Nearly every weekend of my 1950s Bronx childhood, my family made its ritual visit to my Russian-immigrant grandparents, who lived in an apartment building only a few blocks away. Despite the proximity, when my grandparents greeted us at the door, speaking in thick accents and draped in shapeless clothing of indeterminate color, I always felt I was entering another world. As far as I could understand it, their life consisted largely of them sitting on the benches along the Grand Concourse, aimlessly watching traffic and chatting with neighbors. To me, they not only embodied a different culture, but inhabited a deeply foreign country—they lived in the Land of the Old. Now, I realize that however ancient they seemed to me then, they were barely out of their 60s.
Fast forward to 2018, and people their age and beyond are in motion—at least a lot of them are. But fueled by medical advances that allow us to stay healthy for longer, many of us are left to wonder, What are we going to do with this gift of time and relative gusto? The models are no longer very clear. We know we’re not going to inhabit our grandparents’ lives of park benches and horsehair sofas. Neither will most of us follow the example of our previous generation’s middle-class retirement, replete with bridge, golf, and evening highballs. (At least, that’s not all we want to do.) We’re on the cusp of something else, some way of tending to our inevitable vulnerabilities while staying fully in the fray—or as fully as we can. And we’re making it up as we go along.
This issue of the magazine explores the new and largely uncharted world of aging, and the range of strategies we’re using to reinvent this stage of life. Therapist and bestselling author Mary Pipher leads the way with a reflection on the potential for aging to enlarge our capacity for empathy, well-being, and outright joy—as long as we do the work of “staying awake.” As a counterpoint, Networker contributor Fred Wistow writes an unsparing first-person piece on his struggle to find pleasure and meaning in the face of the cascading betrayals of body and mind. Finally, we interview three noted psychotherapists—Irvin Yalom, Erving Polster, and Joan Klagsbrun—about the sometimes surprising ways that working with clients has helped them contend with their own aging, and how, in turn, their personal experience of “elderhood” has influenced the way they approach therapy.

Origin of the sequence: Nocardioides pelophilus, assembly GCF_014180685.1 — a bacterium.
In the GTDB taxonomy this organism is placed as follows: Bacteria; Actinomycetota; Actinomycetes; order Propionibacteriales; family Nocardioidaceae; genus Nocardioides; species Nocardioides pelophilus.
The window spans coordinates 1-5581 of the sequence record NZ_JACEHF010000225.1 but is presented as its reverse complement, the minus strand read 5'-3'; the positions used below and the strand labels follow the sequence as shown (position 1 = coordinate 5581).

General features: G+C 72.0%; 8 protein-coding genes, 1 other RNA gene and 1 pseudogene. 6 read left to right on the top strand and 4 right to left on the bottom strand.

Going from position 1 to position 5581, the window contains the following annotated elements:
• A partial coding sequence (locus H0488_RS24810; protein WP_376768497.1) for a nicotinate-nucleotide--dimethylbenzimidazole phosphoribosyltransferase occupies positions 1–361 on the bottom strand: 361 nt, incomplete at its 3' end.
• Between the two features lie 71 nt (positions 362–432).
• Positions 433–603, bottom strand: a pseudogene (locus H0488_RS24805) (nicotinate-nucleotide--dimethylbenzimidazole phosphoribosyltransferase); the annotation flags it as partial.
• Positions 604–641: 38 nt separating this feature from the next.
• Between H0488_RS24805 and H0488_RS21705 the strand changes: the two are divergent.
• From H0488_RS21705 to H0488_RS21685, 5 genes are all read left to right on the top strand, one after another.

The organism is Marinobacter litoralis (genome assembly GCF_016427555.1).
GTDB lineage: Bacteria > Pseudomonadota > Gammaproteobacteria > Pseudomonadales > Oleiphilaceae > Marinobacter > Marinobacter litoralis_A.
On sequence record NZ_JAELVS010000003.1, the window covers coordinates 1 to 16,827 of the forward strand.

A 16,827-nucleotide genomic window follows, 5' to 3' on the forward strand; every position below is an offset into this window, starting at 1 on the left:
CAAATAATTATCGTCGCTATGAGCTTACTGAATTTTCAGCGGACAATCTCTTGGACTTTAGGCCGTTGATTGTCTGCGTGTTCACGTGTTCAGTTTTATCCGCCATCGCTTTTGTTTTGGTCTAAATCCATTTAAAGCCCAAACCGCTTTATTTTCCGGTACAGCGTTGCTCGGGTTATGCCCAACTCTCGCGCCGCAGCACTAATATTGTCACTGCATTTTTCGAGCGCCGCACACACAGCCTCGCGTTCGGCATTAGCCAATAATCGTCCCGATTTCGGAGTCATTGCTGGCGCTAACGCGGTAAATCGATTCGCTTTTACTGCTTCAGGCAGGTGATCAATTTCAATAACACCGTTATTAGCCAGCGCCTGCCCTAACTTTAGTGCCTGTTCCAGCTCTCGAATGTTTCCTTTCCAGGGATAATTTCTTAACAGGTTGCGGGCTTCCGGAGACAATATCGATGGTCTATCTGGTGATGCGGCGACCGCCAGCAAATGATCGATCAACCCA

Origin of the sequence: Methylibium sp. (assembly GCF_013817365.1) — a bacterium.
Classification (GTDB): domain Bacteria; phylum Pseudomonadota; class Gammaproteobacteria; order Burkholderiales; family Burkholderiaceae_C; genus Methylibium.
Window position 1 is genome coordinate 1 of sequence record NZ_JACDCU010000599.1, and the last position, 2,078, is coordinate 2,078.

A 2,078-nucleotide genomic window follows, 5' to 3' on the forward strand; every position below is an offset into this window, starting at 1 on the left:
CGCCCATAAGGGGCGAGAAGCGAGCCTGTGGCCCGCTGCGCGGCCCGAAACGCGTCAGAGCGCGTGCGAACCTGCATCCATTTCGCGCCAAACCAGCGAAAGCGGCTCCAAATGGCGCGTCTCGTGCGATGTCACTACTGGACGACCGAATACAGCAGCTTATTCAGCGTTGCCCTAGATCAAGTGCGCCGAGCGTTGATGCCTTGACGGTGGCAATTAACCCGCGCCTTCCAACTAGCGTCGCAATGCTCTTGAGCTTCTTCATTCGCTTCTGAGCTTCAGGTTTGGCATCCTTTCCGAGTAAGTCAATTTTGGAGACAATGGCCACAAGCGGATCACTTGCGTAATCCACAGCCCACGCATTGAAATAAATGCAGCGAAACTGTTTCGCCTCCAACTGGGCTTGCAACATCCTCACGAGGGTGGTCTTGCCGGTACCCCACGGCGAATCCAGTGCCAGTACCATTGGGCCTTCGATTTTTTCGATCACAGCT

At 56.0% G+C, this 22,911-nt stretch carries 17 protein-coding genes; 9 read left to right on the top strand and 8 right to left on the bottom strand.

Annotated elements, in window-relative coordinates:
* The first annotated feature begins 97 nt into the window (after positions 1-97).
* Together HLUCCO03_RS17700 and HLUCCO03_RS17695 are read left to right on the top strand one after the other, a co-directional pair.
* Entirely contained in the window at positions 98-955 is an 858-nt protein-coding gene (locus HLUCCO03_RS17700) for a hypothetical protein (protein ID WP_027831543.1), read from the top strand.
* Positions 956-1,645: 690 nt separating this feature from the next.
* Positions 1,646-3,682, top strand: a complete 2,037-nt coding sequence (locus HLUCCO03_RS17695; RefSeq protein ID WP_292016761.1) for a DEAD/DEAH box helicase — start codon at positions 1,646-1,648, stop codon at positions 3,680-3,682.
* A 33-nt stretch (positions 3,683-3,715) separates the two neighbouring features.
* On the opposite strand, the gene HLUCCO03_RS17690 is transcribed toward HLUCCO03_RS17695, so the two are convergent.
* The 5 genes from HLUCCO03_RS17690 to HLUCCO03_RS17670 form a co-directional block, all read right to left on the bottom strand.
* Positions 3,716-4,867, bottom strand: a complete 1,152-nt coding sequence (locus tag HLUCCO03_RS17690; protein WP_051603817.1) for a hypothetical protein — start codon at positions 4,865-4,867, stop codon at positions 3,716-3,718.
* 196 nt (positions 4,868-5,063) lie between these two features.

Increasingly, therapists are becoming important players in a new era of more conscious aging, as more people make their way to our offices with issues related to growing older. Part of our focus on the aging cohort looking for various kinds of guidance is simply a matter of numbers: according to the Pew Research Center, 10,000 Baby Boomers will turn 65 today, and about 10,000 more will cross that threshold every day for the next 12 years.
Some, of course, will come into therapy seeking help with illness, dying, and the grief that accompany them, while many others will also want to know how to approach this final season of life with as much engagement and vibrancy as they can. But as we professional helpers seek to find our own way into a vital old age in a youth-fixated culture, the roles of teacher and student are often likely to seem both blurry and interchangeable.Richard Simon
EDITOR, Psychotherapy Networker